It is important that adolescents and young adults with cancer reach out and seek support when they need it.
As a 27-year-old, my sister was considered an adolescent/young adult (AYA) patient. Upon her diagnosis, she joined the nearly 70,000 AYA patients to be diagnosed in the US yearly. Nobody expects to find themselves living the life of a cancer patient, let alone somebody so young. And of the people in her life, she was the only one to have cancer at the time. So regardless of her being a part of such a large group of people, she couldn't have felt any more alone than she did.
When she was diagnosed with stage 4 cancer, we were given literature on support groups, outreach specialists and peer-to-peer 1-800 numbers that she could call. The American Cancer Society and Leukemia and Lymphoma Society both offered online chat rooms to help those struggling, while utilizing the power of technology to help cancer patients connect. None of those things mattered to her. She still felt like she was the only 27-year-old going through cancer.
As her sister, I was completely perplexed by her reaction to most things during cancer. For the most part, I tried diligently to rationalize every choice that she made. After all, I was not the one with cancer, so of course I did not know what it was that she was going through. Seeking support was not something that I could rationalize. How was it that somebody who said she felt alone and isolated could be so resistant to the offer of help?
Roughly five months into her battle, I began to work with Leukemia and Lymphoma Society and volunteer with their peer-to-peer program. This program sought volunteers going through something similar and matched them. It was an organized support system of sorts that enabled both parties to gain information, relate and share their personal stories.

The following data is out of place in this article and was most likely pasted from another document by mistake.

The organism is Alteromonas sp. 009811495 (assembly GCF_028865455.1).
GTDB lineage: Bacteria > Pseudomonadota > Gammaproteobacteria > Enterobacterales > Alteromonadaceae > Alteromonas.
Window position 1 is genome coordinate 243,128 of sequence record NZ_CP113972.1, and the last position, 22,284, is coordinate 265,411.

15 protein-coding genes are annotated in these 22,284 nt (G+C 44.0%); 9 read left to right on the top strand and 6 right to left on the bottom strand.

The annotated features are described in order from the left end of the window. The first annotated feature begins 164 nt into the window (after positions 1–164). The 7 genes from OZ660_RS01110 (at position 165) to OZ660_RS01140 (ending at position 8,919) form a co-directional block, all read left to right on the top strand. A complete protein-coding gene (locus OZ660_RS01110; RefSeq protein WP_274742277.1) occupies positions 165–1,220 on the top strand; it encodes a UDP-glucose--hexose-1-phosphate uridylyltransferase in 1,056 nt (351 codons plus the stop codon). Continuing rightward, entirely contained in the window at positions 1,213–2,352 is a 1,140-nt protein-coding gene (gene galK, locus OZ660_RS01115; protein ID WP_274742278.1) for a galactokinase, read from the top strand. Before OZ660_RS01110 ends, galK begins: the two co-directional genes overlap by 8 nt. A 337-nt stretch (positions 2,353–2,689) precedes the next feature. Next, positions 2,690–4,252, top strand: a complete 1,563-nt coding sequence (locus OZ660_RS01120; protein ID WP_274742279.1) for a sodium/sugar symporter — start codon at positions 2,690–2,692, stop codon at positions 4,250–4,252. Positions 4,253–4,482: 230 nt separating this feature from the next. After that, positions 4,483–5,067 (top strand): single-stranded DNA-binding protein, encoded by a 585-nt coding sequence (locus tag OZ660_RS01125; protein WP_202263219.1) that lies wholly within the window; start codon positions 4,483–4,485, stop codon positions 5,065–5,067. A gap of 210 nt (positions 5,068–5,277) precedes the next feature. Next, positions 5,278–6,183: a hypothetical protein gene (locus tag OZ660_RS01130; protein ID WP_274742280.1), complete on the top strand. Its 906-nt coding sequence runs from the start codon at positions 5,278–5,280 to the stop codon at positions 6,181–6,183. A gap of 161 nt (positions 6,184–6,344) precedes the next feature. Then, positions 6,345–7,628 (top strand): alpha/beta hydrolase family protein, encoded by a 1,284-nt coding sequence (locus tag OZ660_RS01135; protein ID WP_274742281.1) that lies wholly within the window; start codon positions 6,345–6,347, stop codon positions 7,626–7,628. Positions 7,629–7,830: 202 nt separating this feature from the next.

It was through this program that I came to understand that she wasn't alone in not seeking support. It is incredibly normal that the youngest of cancer patients and those affected by cancer to not seek support. Adolescence is in no way easy, and when add cancer into that mix, it adds a layer of complexity that doesn't make it any easier.
Most AYA patients are diagnosed at a time when major milestones are occurring in life. That can be heading off to college or graduating, engagements, weddings and even welcoming children into the world. This can make cancer difficult for those experiencing those milestones and for those watching them happen.
My sister fixated on all that she had not done in life. She was missing out on and all that others were experiencing. She worried that at 27, her life had yet to begin and that nobody would understand how she felt. So, like so many others her age, she made the choice to suffer in silence. This is a commonly practiced concept for AYA patients and sadly it only helps to perpetuate the cycle of isolation that so many of them feel.
Watching my sister struggle through cancer was no easy task. It is only now, two years post-cancer, that my sister has begun to seek support. I know that evidence suggests that those who seek and receive support during cancer do better to adjusting to life post-cancer.
I think movies and books like “The Fault in our Stars” have done wonders to put a face to the need for these groups. And the aforementioned charities adapting to modern times and offering online chats has helped, too. It is an alternative to those both too sick to attend weekly groups and for those like my sister who are too self-conscience to meet in person. In the end, no matter what format the support comes- the need for the AYA populous effected by cancer is incredibly important.